My name is Christopher Trout, your new editor-in-chief. You may not recognize my name, but chances are you've read something I've written. When I arrived at Engadget nearly seven years ago, I was a freelancer fresh off of unemployment, our rivalry with Gizmodo was going strong and Josh Topolsky was planning an exit to start The Verge. In the coming years, I'd serve under three other editors, first as a full-time writer, then as the executive editor of our award-winning digital magazine, Distro. I've also been the managing editor of the whole damn thing, and, most recently, the main site's second-in-command.
Oh, and, yes, I am that sex robot guy.
With each new editor at Engadget came a new direction, meant to reflect the state of technology. In those early days, we were the go-to place for exhaustive hardware news, and as gadgets went mainstream we followed suit. We broadened our vision beyond the narrow scope of gadgets, pushing the boundaries of what it means to be a tech blog. We took on gaming, entertainment, politics, culture and science. We acquired the archives and expertise of early digital publishing pioneers like TUAW, Joystiq and gdgt. We moved away from aggregating press releases and started focusing on original reporting, invested heavily in new formats like video and social. Some of those changes paid off; others proved to be a distraction.
Now it's time to do what we do best. Going forward, we'll concentrate on the areas where we have the deepest expertise: consumer electronics ("gear"), gaming and entertainment. That doesn't mean we'll give up on things like diversity in the tech industry or NASA's latest milestone, but we'll be more selective about how we cover culture and science. You'll also see more of the stuff Engadget built its reputation on: authoritative reporting on the tech industry and the people, products and ideas that power it.
Of course, innovation doesn't occur in a vacuum, and what happens today can change the course of tomorrow. The future is an exciting and unexpected place and our editors have front-row seats to the action. That's why, after 13 years in the game, we're leveraging our history to bring the future into focus. You'll see more on the next phase of Engadget in the coming months, but in the meantime, allow me to introduce you to the people leading the charge.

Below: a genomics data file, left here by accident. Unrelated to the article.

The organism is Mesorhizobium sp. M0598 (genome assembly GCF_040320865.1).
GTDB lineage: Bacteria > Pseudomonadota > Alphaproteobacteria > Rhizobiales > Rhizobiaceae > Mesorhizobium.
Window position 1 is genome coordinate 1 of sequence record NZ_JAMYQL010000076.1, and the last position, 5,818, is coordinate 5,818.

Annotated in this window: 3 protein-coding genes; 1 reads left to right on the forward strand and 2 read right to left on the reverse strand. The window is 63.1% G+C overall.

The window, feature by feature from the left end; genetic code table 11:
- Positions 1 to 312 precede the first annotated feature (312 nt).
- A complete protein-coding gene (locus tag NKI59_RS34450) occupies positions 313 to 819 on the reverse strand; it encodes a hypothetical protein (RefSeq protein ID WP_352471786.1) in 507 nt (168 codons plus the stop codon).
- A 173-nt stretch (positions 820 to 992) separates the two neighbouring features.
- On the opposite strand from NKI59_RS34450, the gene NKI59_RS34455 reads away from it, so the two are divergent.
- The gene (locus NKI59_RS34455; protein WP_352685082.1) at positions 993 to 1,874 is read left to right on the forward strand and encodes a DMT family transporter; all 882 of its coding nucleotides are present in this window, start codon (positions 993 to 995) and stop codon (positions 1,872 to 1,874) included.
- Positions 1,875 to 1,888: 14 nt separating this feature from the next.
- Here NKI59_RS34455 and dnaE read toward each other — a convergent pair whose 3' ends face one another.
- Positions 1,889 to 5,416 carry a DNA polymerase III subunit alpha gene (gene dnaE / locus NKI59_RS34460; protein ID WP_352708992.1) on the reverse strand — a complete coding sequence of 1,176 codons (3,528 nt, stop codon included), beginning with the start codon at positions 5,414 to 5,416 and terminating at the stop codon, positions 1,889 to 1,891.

Dana Wollman, our former managing editor and the person responsible for our industry-leading gadget reviews, has moved up the masthead to become our executive editor. You can expect her expertise to come in handy as we put the focus back on our core coverage.
Terrence O'Brien, news junkie, voice of the Engadget Podcast and our current managing editor, will remain in his position to oversee our East Coast headquarters. He'll be joined by resident drone expert and audiophile James Trew, and Mat Smith, previously our man in Japan, who will oversee our West Coast and European operations, respectively.
Senior Editor Aaron Souppouris will be stepping up as features editor in an effort to bring you in-depth, long-form reporting on the topics you care most about. He's the monster who's been teaching AI to take our jobs.
Nathan Ingraham is moving up to become our deputy managing editor and will be joined by Senior News Editors Billy Steele and Richard Lawler in steering our daily news efforts. You already have these guys to thank for our 24-hour news coverage, breakneck event updates and liveblogs ... all the liveblogs.
Director of Video Production Olivia Kristiansen is the woman who brought you the Webby Award-nominated documentary Super Humans: Inside the World's First Cyborg Games.
Evan Rodgers, formerly of Vice, The Verge (because everything comes full circle) and a short retreat to the Deep South recently joined us as our social media manager.
Amber Bouman, our community manager, is the one putting the smack down in the comments, so be kind.
And then there's you. As we look to the future, your input is more important than ever. You can get at us in the comments, on Twitter, Facebook, YouTube, Instagram, Snapchat, and wherever quality, ad-supported media is found. We may be strange, but don't be a stranger.